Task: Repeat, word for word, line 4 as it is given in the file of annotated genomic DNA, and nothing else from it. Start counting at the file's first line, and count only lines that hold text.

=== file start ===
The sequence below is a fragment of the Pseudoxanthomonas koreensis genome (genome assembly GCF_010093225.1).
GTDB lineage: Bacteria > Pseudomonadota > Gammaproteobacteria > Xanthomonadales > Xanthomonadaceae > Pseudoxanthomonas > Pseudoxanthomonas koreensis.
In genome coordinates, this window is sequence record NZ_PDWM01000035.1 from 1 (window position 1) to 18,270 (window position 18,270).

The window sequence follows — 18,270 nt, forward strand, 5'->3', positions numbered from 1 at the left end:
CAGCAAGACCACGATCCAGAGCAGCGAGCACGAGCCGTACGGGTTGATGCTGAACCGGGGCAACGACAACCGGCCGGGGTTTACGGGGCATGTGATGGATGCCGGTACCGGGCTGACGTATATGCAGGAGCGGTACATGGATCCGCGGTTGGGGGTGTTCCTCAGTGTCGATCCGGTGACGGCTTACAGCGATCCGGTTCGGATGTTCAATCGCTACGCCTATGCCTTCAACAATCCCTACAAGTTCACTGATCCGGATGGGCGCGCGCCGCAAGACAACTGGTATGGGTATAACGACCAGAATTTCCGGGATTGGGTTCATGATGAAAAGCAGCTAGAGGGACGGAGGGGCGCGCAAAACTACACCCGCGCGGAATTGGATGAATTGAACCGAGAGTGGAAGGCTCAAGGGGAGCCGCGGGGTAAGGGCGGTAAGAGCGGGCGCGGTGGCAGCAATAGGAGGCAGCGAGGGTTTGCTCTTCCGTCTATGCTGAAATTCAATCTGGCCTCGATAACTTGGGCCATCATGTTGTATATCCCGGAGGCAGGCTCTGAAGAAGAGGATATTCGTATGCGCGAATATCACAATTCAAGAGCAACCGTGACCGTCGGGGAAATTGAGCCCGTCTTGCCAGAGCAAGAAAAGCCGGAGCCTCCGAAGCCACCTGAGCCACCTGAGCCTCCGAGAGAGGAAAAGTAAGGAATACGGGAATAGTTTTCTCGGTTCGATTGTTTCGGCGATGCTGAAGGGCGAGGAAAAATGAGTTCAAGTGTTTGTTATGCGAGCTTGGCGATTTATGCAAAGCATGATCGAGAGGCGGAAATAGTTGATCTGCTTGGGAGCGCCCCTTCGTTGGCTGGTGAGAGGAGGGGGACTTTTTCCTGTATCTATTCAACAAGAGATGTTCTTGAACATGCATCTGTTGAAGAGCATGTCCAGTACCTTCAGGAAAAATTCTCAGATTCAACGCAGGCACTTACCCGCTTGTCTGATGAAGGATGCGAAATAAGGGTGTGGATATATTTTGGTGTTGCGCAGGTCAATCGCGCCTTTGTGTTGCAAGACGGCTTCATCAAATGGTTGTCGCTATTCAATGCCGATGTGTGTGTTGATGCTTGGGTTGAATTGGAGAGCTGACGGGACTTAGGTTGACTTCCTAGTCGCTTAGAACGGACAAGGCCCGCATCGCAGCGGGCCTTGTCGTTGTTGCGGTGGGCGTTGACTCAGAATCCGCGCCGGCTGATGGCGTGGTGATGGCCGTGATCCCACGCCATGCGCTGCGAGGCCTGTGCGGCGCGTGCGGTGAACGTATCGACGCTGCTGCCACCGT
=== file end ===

The window sequence follows — 18,270 nt, forward strand, 5'->3', positions numbered from 1 at the left end: